Advertising: The Logical Half-Truth

The advertiser’s mission is to blur correlation into causality. You see the image displaying and correlating to the wet dream it represents: the big house, beautiful wife, dutiful children, abundant pussy and marble countertops, electric tin openers and sexy cars, garden parties, friends, haters, trappings. The correlation is always there, just as you’ve known it. The trick is fooling you. Yes, the rich man has a Lexus and a trophy wife who poses well for snapshots in between slogging down Xanax and banging the pool boy. The correlation is there. The trick is fooling you into thinking the Lexus causes the lifestyle, the car manifests the money and the dimepiece, while the converse is just as likely. Or just as unlikely. The correlation – the image/premise you’re shown – is just the snapshot. There’s no logical validity to the resulting causal conclusion. The car doesn’t cause the snatch. The marijuana doesn’t cause the teenage rebel. No. The cool kids just happened to start smoking, like the rest of your peers. And when you’re 45 and the luster wears off both wife and car while the payments accelerate, your cool peers will be rolling joints again. But make no mistake. It’s all an illusion. A correlation. If you find yourself thinking “if only,” then you’re already lost.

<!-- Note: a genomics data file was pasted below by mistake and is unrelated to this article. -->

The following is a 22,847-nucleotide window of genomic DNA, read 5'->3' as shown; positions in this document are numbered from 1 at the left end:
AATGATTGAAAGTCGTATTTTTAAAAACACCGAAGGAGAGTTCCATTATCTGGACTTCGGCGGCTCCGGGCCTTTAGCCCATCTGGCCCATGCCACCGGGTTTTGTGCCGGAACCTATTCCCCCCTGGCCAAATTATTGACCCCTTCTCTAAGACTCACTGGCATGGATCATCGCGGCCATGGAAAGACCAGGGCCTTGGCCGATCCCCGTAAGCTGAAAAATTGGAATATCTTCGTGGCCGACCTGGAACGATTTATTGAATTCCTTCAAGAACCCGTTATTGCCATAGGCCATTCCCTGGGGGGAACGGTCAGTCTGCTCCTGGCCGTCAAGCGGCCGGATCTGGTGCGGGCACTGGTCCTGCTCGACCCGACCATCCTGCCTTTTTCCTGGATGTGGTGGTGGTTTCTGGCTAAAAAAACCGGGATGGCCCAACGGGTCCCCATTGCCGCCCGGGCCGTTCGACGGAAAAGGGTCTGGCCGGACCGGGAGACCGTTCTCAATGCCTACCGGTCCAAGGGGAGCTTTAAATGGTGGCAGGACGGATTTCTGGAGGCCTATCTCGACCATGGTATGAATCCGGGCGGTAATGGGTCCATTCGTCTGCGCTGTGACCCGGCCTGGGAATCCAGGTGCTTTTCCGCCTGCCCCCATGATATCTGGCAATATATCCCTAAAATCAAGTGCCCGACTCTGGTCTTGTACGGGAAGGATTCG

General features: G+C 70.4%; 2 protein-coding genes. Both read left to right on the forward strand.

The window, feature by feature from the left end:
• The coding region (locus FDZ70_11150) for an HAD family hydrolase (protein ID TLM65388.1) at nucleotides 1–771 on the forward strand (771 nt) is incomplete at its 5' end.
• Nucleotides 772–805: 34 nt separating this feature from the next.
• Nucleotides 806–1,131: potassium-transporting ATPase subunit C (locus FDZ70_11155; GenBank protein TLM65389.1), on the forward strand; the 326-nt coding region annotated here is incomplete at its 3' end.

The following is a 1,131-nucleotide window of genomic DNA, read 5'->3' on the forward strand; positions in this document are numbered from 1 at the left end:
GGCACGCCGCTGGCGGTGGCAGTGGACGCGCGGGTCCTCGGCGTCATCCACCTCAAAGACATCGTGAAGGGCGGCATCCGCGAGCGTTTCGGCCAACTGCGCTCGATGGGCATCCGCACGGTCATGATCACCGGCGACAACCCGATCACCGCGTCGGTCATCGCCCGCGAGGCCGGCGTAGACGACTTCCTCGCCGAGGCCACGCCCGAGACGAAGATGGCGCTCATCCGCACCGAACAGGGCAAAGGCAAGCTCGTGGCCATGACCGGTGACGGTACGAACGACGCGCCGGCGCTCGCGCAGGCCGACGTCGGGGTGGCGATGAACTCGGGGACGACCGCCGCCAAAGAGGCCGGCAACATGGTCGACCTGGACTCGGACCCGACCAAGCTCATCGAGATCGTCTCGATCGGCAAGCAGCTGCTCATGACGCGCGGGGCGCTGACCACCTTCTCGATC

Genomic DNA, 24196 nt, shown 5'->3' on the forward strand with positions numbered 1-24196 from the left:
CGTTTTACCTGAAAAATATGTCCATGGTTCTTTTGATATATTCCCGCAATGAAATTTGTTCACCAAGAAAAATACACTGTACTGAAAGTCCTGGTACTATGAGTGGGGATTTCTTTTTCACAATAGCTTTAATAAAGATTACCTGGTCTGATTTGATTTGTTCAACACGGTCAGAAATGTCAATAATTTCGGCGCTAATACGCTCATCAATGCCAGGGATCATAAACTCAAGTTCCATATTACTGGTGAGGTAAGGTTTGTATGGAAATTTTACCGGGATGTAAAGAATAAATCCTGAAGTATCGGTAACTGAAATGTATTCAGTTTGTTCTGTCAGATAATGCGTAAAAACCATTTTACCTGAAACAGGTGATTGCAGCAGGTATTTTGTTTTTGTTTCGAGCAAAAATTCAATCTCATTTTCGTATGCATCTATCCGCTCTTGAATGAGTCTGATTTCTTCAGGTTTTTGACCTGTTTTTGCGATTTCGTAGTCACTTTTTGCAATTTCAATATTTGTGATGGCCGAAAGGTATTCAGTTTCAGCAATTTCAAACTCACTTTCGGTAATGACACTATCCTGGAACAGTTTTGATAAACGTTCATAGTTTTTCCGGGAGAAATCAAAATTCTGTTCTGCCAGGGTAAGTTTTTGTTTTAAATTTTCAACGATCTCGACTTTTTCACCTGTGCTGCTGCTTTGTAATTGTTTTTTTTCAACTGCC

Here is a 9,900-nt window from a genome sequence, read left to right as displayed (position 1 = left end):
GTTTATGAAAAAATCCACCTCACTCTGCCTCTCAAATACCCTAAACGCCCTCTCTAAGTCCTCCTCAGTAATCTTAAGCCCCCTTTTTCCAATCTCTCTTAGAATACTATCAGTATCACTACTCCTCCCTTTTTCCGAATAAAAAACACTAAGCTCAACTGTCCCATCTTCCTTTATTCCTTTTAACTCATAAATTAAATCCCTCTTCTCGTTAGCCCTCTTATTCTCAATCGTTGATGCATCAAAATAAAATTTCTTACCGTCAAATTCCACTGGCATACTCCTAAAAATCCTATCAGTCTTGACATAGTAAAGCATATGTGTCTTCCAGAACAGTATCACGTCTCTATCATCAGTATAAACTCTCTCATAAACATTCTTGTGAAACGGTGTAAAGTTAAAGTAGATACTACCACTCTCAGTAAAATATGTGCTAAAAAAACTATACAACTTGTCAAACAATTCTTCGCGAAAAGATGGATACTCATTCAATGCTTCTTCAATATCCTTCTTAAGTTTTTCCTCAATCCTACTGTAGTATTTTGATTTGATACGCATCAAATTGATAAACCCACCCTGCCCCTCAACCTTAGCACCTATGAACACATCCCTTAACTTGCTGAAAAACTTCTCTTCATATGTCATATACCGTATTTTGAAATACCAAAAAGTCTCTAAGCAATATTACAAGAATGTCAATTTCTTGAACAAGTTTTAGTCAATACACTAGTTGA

So there’s the dirty secret, laid bare. Those of you smirking from atop your modern substitutes for destriers about how advertising works on the insecure are blind to the seat you’ve been sold. Insecurity is one half-truth; even the most transcendentally grounded of us enjoy luxuries. Advertising is far more insidious: it works on us because we’re logical enough to follow the hinted correlation, but too illogical to realize it has no causal validity.

Blame animal programming. Pattern recognition is so crucial to survival that we focus on the correlations, until the crocodile your hindbrain sees lurking in the primordial swamp is now indistinguishable from a Fendi handbag. Unsheath your modern survival tool and sign the oncoming merchant copy.

The sickest part is that it also works in reverse. Even when you understand the correlation doesn’t mean causality you want the underlying cause so you can show the correlation to others on the understanding that they’ll fuck it up, that they will view the snapshot and see the indicator of success as the effect. Success caused the wealth indicators, they think. No. It was want and debt finance. The more insidious link is that the wealth indicators cause them to consider you successful and so – fake it till you make it, right? – the object causes the success. And if the illusion repeats often enough, it might come real.

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